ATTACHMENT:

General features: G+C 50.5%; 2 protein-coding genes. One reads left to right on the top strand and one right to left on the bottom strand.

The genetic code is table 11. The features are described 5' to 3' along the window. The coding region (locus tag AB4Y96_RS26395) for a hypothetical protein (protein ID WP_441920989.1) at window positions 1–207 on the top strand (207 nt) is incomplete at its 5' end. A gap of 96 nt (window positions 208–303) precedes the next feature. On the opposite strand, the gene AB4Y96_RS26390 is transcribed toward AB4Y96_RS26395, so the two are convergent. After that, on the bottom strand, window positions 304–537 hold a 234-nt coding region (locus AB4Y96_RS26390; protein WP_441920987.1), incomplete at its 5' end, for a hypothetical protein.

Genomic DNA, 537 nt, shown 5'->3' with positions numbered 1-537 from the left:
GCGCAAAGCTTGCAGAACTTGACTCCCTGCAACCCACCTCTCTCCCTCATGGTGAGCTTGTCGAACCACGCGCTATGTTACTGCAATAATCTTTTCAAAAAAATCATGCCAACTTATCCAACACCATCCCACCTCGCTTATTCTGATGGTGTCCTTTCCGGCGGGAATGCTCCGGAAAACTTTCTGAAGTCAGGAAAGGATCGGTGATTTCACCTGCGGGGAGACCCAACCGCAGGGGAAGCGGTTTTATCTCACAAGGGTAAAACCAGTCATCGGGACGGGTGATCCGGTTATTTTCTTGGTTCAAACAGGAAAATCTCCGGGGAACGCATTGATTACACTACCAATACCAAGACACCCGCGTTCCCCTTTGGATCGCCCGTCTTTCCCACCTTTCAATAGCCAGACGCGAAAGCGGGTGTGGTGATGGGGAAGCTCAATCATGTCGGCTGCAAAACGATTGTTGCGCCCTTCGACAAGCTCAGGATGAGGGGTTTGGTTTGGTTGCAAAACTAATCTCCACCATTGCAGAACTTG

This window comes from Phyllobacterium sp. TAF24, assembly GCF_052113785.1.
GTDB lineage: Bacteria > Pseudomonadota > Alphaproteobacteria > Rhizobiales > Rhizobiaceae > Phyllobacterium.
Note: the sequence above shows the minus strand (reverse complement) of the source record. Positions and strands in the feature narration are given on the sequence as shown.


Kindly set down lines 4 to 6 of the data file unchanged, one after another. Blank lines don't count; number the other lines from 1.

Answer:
GCGCAAAGCTTGCAGAACTTGACTCCCTGCAACCCACCTCTCTCCCTCATGGTGAGCTTGTCGAACCACGCGCTATGTTACTGCAATAATCTTTTCAAAAAAATCATGCCAACTTATCCAACACCATCCCACCTCGCTTATTCTGATGGTGTCCTTTCCGGCGGGAATGCTCCGGAAAACTTTCTGAAGTCAGGAAAGGATCGGTGATTTCACCTGCGGGGAGACCCAACCGCAGGGGAAGCGGTTTTATCTCACAAGGGTAAAACCAGTCATCGGGACGGGTGATCCGGTTATTTTCTTGGTTCAAACAGGAAAATCTCCGGGGAACGCATTGATTACACTACCAATACCAAGACACCCGCGTTCCCCTTTGGATCGCCCGTCTTTCCCACCTTTCAATAGCCAGACGCGAAAGCGGGTGTGGTGATGGGGAAGCTCAATCATGTCGGCTGCAAAACGATTGTTGCGCCCTTCGACAAGCTCAGGATGAGGGGTTTGGTTTGGTTGCAAAACTAATCTCCACCATTGCAGAACTTG

This window comes from Phyllobacterium sp. TAF24, assembly GCF_052113785.1.
GTDB lineage: Bacteria > Pseudomonadota > Alphaproteobacteria > Rhizobiales > Rhizobiaceae > Phyllobacterium.